By now the barge was nearly with us

Once it docked we thanked the locals and pushed the bikes on board. Then to our surprise, they all got up, heaved up the big sacks of stuff they had and humped them on board with us.
How long had they been waiting? Was the barge ever going to come for them if someone else hadn't turned up to pay for it? No idea but we didn't care, this was a major hurdle that was now sorted which was bloody good news.

Once safely across we paid the ferry man (what is that stupid song that says not to?). 80p? Oh go on, here's a couple of quid, keep the change. Fandabidosi, we'd done it!

The road then headed inland a bit and after another hour or so we arrived at Sukhouma, our chosen destination for the night. Now you might think that after all the gallivanting around the world we've done that we'd be good at hunting out somewhere nice to stay? Well, we're not, especially not after riding 93 hard kilometres. We don't enjoy shitty towns with shitty restaurants but they are a necessary evil if you want to get off the beaten track and have a proper adventurous day like we'd enjoyed.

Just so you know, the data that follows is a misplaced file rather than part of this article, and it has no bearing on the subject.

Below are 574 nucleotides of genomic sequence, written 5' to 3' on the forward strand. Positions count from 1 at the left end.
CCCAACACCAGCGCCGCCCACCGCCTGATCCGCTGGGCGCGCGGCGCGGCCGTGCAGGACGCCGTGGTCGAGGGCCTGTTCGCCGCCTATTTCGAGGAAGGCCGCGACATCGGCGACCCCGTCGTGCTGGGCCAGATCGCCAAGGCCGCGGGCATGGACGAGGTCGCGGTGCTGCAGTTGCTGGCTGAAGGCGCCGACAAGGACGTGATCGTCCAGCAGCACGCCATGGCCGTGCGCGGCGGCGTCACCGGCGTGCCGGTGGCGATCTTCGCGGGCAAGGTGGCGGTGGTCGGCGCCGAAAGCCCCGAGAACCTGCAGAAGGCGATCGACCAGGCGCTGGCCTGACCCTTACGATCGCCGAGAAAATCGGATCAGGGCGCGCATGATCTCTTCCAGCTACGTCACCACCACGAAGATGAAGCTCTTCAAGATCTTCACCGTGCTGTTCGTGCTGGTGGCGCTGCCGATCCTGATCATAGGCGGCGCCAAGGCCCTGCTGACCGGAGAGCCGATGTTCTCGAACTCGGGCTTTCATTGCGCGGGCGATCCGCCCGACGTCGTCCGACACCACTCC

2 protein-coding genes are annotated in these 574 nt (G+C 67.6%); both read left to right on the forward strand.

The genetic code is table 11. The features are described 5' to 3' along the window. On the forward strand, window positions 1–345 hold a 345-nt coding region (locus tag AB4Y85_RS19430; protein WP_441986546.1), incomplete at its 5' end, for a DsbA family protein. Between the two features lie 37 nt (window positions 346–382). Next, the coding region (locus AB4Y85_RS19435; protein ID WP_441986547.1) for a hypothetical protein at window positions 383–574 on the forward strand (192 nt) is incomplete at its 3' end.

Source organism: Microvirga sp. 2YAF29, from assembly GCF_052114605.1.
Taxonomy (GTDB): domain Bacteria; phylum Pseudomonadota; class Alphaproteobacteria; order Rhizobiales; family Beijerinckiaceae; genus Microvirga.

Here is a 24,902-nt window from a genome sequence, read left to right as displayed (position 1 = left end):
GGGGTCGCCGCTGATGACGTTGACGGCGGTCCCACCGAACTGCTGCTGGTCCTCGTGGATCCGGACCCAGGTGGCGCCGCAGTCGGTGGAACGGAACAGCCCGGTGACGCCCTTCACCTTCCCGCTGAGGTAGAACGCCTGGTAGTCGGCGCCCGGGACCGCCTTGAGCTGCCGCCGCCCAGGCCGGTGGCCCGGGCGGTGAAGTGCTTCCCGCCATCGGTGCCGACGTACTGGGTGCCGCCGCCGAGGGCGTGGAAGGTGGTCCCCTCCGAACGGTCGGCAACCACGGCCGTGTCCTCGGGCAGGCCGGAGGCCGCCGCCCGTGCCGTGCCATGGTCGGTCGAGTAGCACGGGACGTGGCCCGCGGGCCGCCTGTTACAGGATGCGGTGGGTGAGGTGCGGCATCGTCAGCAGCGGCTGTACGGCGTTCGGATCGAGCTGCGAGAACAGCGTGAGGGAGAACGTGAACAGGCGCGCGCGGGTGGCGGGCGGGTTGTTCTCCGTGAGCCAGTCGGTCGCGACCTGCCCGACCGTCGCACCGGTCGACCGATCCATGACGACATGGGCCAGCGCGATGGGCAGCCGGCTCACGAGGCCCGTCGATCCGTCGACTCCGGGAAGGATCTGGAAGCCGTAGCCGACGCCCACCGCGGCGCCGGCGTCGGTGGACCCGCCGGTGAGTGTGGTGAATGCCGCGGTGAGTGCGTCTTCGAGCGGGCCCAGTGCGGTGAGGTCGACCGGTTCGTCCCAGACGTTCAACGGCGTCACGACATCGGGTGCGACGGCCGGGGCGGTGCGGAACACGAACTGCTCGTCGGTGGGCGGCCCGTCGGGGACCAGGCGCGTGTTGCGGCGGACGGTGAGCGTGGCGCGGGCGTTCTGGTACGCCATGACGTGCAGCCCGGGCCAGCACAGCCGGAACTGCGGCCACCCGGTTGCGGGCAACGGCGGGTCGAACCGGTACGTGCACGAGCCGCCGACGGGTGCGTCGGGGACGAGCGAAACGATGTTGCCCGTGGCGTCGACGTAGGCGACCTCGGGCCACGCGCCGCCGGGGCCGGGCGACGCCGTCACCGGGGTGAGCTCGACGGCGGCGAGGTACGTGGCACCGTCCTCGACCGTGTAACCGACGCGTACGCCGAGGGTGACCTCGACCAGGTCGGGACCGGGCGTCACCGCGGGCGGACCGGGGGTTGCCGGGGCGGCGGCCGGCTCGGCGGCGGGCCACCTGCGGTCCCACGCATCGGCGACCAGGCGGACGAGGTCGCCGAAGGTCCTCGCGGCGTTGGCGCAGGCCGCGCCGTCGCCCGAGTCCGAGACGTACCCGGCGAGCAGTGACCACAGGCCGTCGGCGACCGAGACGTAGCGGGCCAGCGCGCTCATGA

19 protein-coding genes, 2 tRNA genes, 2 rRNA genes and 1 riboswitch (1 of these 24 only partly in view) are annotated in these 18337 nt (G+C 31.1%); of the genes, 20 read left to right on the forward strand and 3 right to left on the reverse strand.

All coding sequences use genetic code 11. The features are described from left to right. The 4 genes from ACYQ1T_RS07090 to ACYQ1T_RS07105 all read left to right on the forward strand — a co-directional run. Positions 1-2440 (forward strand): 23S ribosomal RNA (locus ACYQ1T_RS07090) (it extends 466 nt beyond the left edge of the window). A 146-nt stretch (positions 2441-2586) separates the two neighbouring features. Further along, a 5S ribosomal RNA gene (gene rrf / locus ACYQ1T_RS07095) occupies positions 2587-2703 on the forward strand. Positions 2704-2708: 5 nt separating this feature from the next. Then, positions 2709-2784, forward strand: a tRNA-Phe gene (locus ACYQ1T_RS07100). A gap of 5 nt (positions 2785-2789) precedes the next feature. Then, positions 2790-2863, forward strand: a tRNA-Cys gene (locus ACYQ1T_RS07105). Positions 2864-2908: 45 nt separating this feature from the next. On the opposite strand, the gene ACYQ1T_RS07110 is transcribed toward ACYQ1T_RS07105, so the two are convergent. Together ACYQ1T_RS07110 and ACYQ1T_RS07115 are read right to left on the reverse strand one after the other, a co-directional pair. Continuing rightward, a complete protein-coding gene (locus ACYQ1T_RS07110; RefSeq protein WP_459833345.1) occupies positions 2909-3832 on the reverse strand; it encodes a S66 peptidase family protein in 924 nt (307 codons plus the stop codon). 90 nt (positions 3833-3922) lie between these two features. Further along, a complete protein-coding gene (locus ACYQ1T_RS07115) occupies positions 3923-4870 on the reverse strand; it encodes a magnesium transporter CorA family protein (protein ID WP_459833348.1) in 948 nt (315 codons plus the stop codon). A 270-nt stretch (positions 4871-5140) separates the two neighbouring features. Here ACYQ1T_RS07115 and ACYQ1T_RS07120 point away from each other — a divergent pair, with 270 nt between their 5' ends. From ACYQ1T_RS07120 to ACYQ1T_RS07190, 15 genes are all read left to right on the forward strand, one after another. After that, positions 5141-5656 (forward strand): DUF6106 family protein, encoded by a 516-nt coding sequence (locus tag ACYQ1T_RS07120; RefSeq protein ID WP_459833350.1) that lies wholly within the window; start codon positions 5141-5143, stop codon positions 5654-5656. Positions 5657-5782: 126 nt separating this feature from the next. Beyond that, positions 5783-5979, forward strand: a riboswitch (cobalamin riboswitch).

Are these pictures of grotty, dusty towns feeling a bit repetitive?

What about this £4 "living the dream" guest house?

Once showered (neither of us enjoyed using the grungy towel supplied by the 9 year old girl who seemed to be the only one running the place) we rode up the street and typically found a much nicer guest house. We were tempted to move but just couldn't be bothered. We had a beer on their little terrace (again, it looks way nicer than it was)

 followed by a pretty damn suspect dinner. On the pitch black ride back Kate got another puncture. Front wheel this time. That could wait until the morning to sort out. Now safe in our cell for the night, all that was left to do was get some kip (sleep of course)